Proper wage classifications are crucial

The Internal Revenue Service is cracking down on wage and hour compliance for 2010. Watch for increased investigations and fines.

It seems that each year, the IRS has an issue to pursue that is near and dear to its heart. This year is no exception, with the laser-like focus on wage and hour compliance. Businesses need to be alert for this issue and also be aware that the IRS and the Department of Labor are just two avenues of enforcement that may be in place this year. Others may include state or local tax agencies interested in enforcing the rules and regulations in the area.

The biggest problems generally relate to things such as proper classification, differences between federal and state regulations and not applying wage and hour rules properly. “There are two big classification errors that generally occur,” said Ty Gomez, a Dallas employment lawyer and business lawyer. “The first one is usually the independent contractor versus employee mistake. Internal Revenue has rigid laws about who is legitimately classified as an independent contractor. If you have wrongly classified a worker, you could face crushing penalties and intense scrutiny.”

On the other side of the coin is the exempt versus non-exempt status classification. First of all, the worker needs to be an employee. Next is the determination of whether or not he or she is an exempt worker. “This means a person exempt from minimum wage and overtime regulations and other wage and hour requirements. To be exempt, the worker must meet the Fair Labor Standards Act (FLSA) requirements. If you don’t get this one right, once again, there are stiff penalties,” Gomez said.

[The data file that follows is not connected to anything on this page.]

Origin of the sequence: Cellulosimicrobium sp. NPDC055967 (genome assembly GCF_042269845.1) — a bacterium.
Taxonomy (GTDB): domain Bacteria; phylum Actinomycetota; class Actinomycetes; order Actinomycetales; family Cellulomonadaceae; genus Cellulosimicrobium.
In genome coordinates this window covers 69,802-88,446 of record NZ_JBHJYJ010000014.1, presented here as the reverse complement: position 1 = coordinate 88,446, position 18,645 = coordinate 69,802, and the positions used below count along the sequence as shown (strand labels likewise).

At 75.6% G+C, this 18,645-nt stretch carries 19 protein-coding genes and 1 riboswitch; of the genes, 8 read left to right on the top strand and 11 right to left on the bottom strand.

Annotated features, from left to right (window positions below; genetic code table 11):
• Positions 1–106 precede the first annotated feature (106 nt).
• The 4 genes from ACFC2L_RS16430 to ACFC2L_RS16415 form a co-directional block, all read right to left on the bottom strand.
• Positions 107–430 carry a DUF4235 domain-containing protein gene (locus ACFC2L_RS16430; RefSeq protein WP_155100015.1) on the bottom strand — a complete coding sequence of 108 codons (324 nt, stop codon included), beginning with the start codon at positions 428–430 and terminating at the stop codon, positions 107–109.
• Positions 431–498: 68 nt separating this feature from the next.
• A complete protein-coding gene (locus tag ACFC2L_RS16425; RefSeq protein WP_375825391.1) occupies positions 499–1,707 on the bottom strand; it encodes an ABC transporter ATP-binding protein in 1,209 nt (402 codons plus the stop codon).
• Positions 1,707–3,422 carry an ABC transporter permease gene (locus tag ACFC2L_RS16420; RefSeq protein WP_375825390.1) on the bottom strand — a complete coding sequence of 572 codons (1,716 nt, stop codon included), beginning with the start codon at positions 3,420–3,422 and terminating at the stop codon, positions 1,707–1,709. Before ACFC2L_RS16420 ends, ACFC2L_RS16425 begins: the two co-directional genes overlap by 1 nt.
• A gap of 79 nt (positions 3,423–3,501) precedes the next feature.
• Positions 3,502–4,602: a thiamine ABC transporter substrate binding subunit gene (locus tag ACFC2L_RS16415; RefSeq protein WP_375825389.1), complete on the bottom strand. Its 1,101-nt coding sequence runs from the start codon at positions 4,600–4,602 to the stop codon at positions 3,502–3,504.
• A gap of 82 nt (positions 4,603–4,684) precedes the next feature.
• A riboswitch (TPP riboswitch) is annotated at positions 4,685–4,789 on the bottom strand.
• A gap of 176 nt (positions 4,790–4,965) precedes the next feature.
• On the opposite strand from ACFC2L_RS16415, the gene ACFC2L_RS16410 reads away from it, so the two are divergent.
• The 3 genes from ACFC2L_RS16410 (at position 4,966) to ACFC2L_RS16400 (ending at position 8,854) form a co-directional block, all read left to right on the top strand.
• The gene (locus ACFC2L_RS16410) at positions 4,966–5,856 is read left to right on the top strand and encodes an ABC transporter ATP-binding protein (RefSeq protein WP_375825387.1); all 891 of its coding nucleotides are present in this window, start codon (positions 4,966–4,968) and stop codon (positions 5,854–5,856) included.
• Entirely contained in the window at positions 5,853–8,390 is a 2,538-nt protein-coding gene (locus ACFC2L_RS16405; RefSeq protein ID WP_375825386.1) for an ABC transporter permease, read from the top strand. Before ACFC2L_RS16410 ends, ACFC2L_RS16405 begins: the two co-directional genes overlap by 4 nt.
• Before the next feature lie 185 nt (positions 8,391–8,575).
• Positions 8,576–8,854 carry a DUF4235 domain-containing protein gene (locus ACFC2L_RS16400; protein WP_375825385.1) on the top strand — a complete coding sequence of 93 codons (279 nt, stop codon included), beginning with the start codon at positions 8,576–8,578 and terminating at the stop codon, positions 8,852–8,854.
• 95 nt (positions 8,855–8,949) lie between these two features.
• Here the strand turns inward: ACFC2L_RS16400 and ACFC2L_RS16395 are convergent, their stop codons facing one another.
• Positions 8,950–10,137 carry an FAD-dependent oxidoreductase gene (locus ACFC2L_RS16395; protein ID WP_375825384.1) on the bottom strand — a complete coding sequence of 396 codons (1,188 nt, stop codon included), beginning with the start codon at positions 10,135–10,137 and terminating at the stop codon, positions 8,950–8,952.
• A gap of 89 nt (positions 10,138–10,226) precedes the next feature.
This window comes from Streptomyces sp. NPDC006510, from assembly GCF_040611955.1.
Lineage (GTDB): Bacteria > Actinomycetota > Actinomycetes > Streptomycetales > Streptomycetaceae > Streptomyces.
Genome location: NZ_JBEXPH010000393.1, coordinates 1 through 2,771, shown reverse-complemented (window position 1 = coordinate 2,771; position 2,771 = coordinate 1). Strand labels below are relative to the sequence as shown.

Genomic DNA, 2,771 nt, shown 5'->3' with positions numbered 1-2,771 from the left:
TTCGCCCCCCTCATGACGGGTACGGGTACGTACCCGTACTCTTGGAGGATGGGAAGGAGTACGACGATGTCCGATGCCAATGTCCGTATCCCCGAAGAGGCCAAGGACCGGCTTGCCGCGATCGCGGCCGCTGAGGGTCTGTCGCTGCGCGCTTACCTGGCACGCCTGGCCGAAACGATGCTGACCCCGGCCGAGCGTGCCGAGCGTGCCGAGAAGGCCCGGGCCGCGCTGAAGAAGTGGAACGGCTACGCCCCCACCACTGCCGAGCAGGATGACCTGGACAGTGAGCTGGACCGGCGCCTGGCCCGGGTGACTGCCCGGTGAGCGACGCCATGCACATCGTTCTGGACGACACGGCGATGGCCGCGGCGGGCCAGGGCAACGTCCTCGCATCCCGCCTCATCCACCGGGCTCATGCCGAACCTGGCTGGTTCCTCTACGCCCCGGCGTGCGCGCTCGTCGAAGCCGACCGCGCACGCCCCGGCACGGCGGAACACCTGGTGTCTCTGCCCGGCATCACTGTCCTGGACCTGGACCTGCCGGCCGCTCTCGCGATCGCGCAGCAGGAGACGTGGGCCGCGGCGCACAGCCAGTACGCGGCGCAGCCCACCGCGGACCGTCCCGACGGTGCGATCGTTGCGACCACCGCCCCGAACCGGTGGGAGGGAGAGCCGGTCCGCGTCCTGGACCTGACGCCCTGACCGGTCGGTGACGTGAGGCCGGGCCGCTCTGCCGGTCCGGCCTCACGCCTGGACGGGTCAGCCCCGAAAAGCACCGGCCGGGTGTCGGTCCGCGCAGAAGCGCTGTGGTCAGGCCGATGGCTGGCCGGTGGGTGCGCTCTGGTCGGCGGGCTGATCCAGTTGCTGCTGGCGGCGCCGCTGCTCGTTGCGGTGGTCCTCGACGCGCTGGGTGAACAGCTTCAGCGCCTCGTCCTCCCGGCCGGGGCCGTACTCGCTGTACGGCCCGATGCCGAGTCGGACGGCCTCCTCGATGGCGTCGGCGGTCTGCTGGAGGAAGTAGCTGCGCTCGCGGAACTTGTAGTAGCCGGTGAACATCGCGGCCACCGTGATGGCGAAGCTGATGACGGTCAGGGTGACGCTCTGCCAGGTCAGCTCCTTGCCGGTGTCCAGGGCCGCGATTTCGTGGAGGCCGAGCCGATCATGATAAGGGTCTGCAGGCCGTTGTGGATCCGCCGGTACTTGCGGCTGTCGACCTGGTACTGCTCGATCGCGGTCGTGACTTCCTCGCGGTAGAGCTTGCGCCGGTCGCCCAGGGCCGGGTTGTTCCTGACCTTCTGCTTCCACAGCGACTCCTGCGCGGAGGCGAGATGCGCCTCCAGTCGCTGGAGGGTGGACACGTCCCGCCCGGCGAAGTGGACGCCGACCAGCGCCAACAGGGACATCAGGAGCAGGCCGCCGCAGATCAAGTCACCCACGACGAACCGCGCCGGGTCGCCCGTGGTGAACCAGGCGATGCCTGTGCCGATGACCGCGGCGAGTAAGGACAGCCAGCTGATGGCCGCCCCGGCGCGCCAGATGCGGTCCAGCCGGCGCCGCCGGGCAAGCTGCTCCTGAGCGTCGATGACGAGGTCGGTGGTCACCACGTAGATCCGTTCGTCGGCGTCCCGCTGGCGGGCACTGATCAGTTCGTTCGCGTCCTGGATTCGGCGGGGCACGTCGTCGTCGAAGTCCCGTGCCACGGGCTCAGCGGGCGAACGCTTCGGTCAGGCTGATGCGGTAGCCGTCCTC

“Not every state has the same standards as those in the FLSA, so it’s best to consult with an experienced Dallas business lawyer to find out what you need to know. For example, in just about every situation where a federal and a state law differ, the employer makes an attempt to follow the rule most beneficial to the employee,” Gomez said. If the federal minimum wage is $6.75 per hour and in Florida the current state minimum wage is $7.75, companies must say the minimum wage is $7.75 because it is better for the workers.

What this ultimately means is that people need to know what the state’s specific wage and hour regulations are and how to apply them. “For instance, in Texas, the minimum wage law doesn’t have dollar minimums. The State adopts the Federal minimum wage rate by reference,” Gomez said.

The last major category that employers tend to get wrong is improperly applying wage and hour rules. There are so many regulations that can be misapplied, it would be impossible to cover them all. There are more than enough to confuse any businessperson who isn’t familiar with them. For instance, errors tend to happen with final pay, improper deductions from paychecks, overtime, minimum wage, reporting time pay, call back pay, meals and rest periods, on-call time or standby time and training and travel time.

“As you can see, this is not an easy area to keep up-to-date on and it’s best to consult with a Dallas business lawyer who deals with material like this every day. If you get on the wrong side of the rules and regulations, you’ll have a lot of grief getting it sorted out,” Gomez said.

Gomez Law Group is a Dallas employment lawyer and Dallas business lawyer. To learn more, visit